Fashion & Lifestyle 30 Oct 2018
Gold jewellery has been part of Maharashtrian culture for centuries. Most gold jewellery designs that are a part of Maharashtrian women’s attire are inspired from the jewellery that the Marathas and Peshwas wore.
Whether it’s the paithani saree, chandra kor bindi, or Lakshmi haar, every element that contributes to a quintessential Maharashtrian woman’s appearance is symbolic of the state’s rich cultural heritage.
A long necklace consisting of 2-8 layers of gold beads, mohan mala is popularly worn as both, bridal and everyday jewellery.
A symbol of marriage, kolhapuri saaj is worn by married Maharashtrian women and is a gift from the groom’s family. It is named so as its design’s roots lie in Kolhapur. The neckpiece is made of 21 pendants. The main pendant in the centre is known as ‘saaj-ghat’. Kolhapuri Saaj is a combination of this saaj-ghat and the other gold pendants. It consists of 21 pendants placed in in the shape of leaves. Of these 21 pendants, 10 represent the ten avatars of Lord Vishnu, and 8 symbolise auspiciousness (ashtamangal), 1 is a taweez (to protect from evil) and the remaining 2 are ruby and emeralds.
Also known as a putli haar, coin necklace, or temple necklace, Lakshmi haar consists of gold coins strung together with a silk braided thread. The coins have motifs of Lakshmi, who is known as the Goddess of wealth. It’s been an integral part of Maharashtrian women’s jewellery since the 17th century.
An intricately carved gold bangle, each tode weighs 250-300 g. This handmade bangle with interlinked gold rings takes about one month to fabricate. You will find Maharashtrian brides wearing these bangles with a bunch of green coloured glass bangles. Tode is another piece of jewellery which is usually a gift from the groom’s family.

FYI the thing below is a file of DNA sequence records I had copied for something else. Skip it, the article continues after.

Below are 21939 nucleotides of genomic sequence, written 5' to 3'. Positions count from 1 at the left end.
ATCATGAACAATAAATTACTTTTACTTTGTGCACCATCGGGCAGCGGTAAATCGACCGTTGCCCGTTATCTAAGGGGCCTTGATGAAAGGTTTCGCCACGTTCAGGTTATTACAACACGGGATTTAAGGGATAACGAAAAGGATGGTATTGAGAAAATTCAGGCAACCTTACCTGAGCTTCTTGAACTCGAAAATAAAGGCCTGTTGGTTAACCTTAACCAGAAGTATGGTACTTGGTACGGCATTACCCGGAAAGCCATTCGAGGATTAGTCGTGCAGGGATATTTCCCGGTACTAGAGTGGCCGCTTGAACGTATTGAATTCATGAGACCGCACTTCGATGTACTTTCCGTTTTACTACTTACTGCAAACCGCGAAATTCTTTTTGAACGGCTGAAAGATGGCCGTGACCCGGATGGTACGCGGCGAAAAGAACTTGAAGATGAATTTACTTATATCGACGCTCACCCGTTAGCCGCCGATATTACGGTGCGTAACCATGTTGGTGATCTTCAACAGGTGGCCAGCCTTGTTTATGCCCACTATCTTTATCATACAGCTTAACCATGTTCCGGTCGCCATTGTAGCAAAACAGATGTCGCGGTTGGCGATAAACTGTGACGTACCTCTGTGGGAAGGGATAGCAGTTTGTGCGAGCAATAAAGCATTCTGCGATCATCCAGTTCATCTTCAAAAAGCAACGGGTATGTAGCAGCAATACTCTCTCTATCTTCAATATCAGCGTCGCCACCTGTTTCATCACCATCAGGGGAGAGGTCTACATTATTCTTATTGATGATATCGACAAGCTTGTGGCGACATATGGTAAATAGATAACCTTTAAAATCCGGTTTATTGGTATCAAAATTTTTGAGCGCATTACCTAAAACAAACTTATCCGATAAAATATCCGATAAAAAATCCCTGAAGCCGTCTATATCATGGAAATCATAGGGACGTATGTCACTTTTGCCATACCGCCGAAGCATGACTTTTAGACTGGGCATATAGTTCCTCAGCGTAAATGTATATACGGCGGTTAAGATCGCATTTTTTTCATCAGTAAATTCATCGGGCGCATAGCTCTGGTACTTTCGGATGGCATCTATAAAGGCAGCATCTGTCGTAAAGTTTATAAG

Also known as bajuband or armlet, vaaki was traditionally worn on both arms but is now worn on a single arm by Maharashtrian women. It is made of gold and consists of beautiful motifs.
A 22-karat gold pin worn in the hair by most Maharashtrian brides, ambada veni phool is engraved with different motifs, the most popular being that of a sunflower with jowar beads.
An ornament that makes every Maharashtrian bride stand out, thushi is a choker-style necklace with gold beads of varying sizes woven together intricately to form layers with a mesh of strings. It comes with an adjustable dori that helps adjust the neckpiece. The gold beads are believed to be indicative of the fact that the bride’s new home will always be blessed with abundant food.
Recognised around the world for its unique and intricate designs, skilfully crafted traditional Maharashtrian gold jewellery is extremely significant in the state’s customs, rituals, and traditions.
It is the international trade association representing the global Over The Counter (OTC) bullion market. The trading at London bullion market is carried out by members of this association, and it is considered to be the global authority on precious metals.
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